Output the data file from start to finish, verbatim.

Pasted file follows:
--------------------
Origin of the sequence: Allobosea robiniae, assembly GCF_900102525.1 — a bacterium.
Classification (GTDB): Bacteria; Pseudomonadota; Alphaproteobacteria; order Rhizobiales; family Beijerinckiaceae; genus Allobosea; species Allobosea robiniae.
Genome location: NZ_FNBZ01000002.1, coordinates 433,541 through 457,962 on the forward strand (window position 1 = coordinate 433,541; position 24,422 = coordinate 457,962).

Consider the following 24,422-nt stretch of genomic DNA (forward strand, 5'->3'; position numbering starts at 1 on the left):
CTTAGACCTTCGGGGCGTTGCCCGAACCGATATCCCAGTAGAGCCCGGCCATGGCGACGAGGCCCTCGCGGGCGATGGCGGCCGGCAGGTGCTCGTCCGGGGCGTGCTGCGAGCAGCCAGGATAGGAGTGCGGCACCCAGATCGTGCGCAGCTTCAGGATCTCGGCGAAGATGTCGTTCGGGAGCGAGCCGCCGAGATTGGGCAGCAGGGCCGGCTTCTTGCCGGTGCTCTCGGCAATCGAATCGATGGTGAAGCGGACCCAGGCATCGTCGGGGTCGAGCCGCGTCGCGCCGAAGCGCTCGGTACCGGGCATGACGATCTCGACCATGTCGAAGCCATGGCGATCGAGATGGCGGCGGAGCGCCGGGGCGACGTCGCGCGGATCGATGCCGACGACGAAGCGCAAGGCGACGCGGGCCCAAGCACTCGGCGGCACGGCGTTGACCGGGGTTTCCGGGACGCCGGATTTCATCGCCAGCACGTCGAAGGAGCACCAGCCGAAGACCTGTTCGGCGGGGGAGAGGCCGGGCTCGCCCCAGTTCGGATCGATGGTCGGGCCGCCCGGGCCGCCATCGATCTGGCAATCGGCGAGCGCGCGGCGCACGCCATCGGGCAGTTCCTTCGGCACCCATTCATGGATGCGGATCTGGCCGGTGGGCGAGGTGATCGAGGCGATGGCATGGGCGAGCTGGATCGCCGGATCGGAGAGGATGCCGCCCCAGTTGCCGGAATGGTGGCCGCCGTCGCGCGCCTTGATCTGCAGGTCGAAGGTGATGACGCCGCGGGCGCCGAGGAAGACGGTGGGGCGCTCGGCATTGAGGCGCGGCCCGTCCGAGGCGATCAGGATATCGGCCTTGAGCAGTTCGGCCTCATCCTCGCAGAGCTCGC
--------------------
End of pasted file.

Origin of the sequence: Allobosea robiniae, assembly GCF_900102525.1 — a bacterium.
Classification (GTDB): Bacteria; Pseudomonadota; Alphaproteobacteria; order Rhizobiales; family Beijerinckiaceae; genus Allobosea; species Allobosea robiniae.
Genome location: NZ_FNBZ01000002.1, coordinates 433,541 through 457,962 on the forward strand (window position 1 = coordinate 433,541; position 24,422 = coordinate 457,962).

Consider the following 24,422-nt stretch of genomic DNA (forward strand, 5'->3'; position numbering starts at 1 on the left):
CTTAGACCTTCGGGGCGTTGCCCGAACCGATATCCCAGTAGAGCCCGGCCATGGCGACGAGGCCCTCGCGGGCGATGGCGGCCGGCAGGTGCTCGTCCGGGGCGTGCTGCGAGCAGCCAGGATAGGAGTGCGGCACCCAGATCGTGCGCAGCTTCAGGATCTCGGCGAAGATGTCGTTCGGGAGCGAGCCGCCGAGATTGGGCAGCAGGGCCGGCTTCTTGCCGGTGCTCTCGGCAATCGAATCGATGGTGAAGCGGACCCAGGCATCGTCGGGGTCGAGCCGCGTCGCGCCGAAGCGCTCGGTACCGGGCATGACGATCTCGACCATGTCGAAGCCATGGCGATCGAGATGGCGGCGGAGCGCCGGGGCGACGTCGCGCGGATCGATGCCGACGACGAAGCGCAAGGCGACGCGGGCCCAAGCACTCGGCGGCACGGCGTTGACCGGGGTTTCCGGGACGCCGGATTTCATCGCCAGCACGTCGAAGGAGCACCAGCCGAAGACCTGTTCGGCGGGGGAGAGGCCGGGCTCGCCCCAGTTCGGATCGATGGTCGGGCCGCCCGGGCCGCCATCGATCTGGCAATCGGCGAGCGCGCGGCGCACGCCATCGGGCAGTTCCTTCGGCACCCATTCATGGATGCGGATCTGGCCGGTGGGCGAGGTGATCGAGGCGATGGCATGGGCGAGCTGGATCGCCGGATCGGAGAGGATGCCGCCCCAGTTGCCGGAATGGTGGCCGCCGTCGCGCGCCTTGATCTGCAGGTCGAAGGTGATGACGCCGCGGGCGCCGAGGAAGACGGTGGGGCGCTCGGCATTGAGGCGCGGCCCGTCCGAGGCGATCAGGATATCGGCCTTGAGCAGTTCGGCCTCATCCTCGCAGAGCTCGC